After the description of David's rule in its glory and success, chapters 10 - 20 depict the darker side of his reign and describe David's weaknesses and failures. Even though David remained a king after God's own heart because he was willing to acknowledge his sin and repent (12:13), he nevertheless fell far short of the theocratic ideal and suffered the disciplinary results of his disobedience (12:10-12). His sin with Bathsheba (chapters 11-12) and his leniency both with the wickedness of his sons (13:12-39; 21; 14:1,33; 19:4-6) and with the insubordination of Joab (3:28-39; 20:10,23) led to intrigue, violence and bloodshed within his own family and the nation. It eventually drove him from Jerusalem at the time of Absalom's rebellion. Nonetheless the Lord was gracious to David, and his reign became a standard by which the reigns of later kings were measured (2Kings 18:3; 22:2).


The book ends with David's own words of praise to God, who had delivered him from all his enemies (22:31-51), and with words of expectation for the fulfillment of God's promise that a king will come from the house of David and rule over men in righteousness (23:3-5). These songs echo many of the themes of Hannah's song (1 Samuel 2:1-10), and together they frame (and interpret) the basic narrative.


Timeline:

The events of 1 and 2 Samuel took place between the years ca. 1105 -971 BC; between the birth of Samuel (1 Samuel 1:1-28), to the last words of David (2 Samuel 23:1-7). Thus, the books span about 135 years, when Israel was transformed from a loosely knit group of tribes under judges to a united nation under the reign of a centralized monarchy. The books of 1 and 2 Samuel and 1 and 2 Kings combined are a chronicle of the entire history of Judah's and Israel's kingship from Saul to Zedekiah.


Summary:

This book consists of 24 chapters and includes three main sections. The first section covers the period of David's emergence as king and his triumphs (2 Samuel 1-8). Following reports of the deaths of Saul and Jonathan (2 Samuel 1), David is anointed king over the tribe of Judah and continues to grow in power and success (2 Samuel 2-4). David later becomes king over all Israel (2 Samuel 5:1-5) and conquers Jerusalem as his new capital (2 Samuel 5:6–16). His reign extends to victories over the Philistines, Moabites, Arameans, and Edomites (2 Samuel 5:17-8:18).


The second section chronicles the troubles of David's kingly reign (2 Samuel 9—20). David expresses compassion to Saul's grandson Mephibosheth (2 Samuel 9), but also commits adultery with Bathsheba and is responsible for the death of her husband (2 Samuel 10—12). David's family experiences rape (2 Samuel 13:1–22), the murder of his son Amnon (2 Samuel 13:23–39), problems with his son Absalom (2 Samuel 14), and the rebellions of Absalom and Sheba (2 Samuel 15—20).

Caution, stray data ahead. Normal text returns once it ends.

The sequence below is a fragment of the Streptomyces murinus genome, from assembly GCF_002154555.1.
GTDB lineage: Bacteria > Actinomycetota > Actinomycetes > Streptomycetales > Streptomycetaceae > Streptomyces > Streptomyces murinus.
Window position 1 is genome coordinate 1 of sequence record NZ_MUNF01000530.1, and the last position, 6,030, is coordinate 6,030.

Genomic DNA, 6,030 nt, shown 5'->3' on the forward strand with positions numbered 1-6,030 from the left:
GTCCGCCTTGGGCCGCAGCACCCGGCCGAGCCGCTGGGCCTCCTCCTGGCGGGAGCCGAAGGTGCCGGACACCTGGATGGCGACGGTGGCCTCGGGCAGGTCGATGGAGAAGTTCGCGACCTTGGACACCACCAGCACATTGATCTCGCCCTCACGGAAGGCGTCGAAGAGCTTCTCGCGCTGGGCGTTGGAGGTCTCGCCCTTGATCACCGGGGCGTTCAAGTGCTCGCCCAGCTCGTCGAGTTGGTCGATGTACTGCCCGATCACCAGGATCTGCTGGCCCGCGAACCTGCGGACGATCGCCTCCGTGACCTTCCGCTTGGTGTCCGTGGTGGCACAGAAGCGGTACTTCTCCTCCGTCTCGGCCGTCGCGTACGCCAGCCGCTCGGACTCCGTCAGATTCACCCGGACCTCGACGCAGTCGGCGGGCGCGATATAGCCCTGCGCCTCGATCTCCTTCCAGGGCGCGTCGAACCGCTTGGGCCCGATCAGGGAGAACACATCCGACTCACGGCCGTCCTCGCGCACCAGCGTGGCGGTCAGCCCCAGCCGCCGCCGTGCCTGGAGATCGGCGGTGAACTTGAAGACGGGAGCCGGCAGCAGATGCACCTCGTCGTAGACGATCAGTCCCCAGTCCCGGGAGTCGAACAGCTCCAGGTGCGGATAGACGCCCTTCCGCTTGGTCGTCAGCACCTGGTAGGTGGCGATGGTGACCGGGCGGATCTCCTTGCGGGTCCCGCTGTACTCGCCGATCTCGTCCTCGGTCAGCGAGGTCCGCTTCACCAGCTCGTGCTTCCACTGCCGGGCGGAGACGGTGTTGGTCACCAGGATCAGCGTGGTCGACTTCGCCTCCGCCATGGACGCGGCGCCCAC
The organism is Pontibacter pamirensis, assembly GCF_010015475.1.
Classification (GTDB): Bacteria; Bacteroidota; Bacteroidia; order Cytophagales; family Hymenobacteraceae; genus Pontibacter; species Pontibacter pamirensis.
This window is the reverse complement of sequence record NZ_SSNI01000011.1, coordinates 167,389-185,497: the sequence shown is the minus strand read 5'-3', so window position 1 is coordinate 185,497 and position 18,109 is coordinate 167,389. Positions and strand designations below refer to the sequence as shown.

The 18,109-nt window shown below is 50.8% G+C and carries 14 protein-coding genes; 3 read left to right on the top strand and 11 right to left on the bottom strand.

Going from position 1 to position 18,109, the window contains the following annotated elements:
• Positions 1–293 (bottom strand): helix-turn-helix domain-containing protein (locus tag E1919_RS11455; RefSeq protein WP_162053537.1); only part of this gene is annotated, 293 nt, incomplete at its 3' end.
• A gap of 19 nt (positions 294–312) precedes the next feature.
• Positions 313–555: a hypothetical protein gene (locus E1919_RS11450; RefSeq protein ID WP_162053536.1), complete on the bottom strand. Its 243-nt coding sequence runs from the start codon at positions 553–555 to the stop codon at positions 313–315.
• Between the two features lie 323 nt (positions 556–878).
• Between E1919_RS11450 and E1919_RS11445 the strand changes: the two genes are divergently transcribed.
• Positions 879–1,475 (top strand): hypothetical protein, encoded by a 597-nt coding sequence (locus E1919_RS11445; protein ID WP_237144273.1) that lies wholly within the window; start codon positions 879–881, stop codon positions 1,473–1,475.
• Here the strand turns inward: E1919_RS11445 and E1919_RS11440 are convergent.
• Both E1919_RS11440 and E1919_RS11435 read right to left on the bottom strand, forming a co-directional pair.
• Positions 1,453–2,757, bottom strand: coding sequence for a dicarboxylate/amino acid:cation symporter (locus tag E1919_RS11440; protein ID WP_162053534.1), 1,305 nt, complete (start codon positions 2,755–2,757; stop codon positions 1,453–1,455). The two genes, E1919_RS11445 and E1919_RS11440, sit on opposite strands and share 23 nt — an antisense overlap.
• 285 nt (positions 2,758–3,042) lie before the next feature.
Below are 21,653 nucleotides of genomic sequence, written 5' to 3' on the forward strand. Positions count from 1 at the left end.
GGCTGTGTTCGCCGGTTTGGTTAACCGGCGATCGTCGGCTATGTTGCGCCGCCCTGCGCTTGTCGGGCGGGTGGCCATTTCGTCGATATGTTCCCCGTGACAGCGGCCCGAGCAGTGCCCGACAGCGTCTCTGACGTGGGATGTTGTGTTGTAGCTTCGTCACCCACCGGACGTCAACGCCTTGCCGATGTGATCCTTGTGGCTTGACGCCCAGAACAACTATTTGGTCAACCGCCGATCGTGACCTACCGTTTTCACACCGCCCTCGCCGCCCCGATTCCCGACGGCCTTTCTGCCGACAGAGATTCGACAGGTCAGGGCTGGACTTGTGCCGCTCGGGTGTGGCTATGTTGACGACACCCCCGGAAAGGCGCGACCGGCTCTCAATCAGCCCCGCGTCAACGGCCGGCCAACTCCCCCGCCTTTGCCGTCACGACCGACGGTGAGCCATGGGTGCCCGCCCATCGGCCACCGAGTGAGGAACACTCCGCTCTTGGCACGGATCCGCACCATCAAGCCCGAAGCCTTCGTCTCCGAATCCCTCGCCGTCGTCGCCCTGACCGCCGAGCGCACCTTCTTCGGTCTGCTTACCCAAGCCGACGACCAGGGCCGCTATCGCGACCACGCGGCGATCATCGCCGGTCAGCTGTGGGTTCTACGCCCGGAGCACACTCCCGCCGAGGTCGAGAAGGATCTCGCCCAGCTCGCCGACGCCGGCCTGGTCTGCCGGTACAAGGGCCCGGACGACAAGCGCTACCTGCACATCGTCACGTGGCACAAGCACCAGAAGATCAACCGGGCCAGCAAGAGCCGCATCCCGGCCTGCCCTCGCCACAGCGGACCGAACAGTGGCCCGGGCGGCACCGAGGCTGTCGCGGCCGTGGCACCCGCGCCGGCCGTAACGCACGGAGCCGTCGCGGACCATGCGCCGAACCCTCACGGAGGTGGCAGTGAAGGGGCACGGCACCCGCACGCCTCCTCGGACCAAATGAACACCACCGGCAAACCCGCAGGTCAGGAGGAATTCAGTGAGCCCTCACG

The third section provides information regarding the end of David's reign. This includes a judgment regarding Gibeon with Israel (2 Samuel 21:1–14), another war with the Philistines (2 Samuel 21:15–22), David's song of praise (2 Samuel 22), David's last words (2 Samuel 23:1–7), a record of his mighty men (23:8–39), and the Lord's judgment against David for participating in a census (2 Samuel 24).



Overview:

This book consists of 24 chapters and includes three main sections. The first section covers the period of David's emergence as king and his triumphs (2 Samuel 1-8). Following reports of the deaths of Saul and Jonathan (2 Samuel 1), David is anointed king over the tribe of Judah and continues to grow in power and success (2 Samuel 2-4). David later becomes king over all Israel (2 Samuel 5:1-5) and conquers Jerusalem as his new capital (2 Samuel 5:6–16). His reign extends to victories over the Philistines, Moabites, Arameans, and Edomites (2 Samuel 5:17-8:18).


The second section chronicles the troubles of David's kingly reign (2 Samuel 9-20). David expresses compassion to Saul's grandson Mephibosheth (2 Samuel 9), but also commits adultery with Bathsheba and is responsible for the death of her husband (2 Samuel 10-12). David's family experiences rape (2 Samuel 13:1–22), the murder of his son Amnon (2 Samuel 13:23–39), problems with his son Absalom (2 Samuel 14), and the rebellions of Absalom and Sheba (2 Samuel 15-20).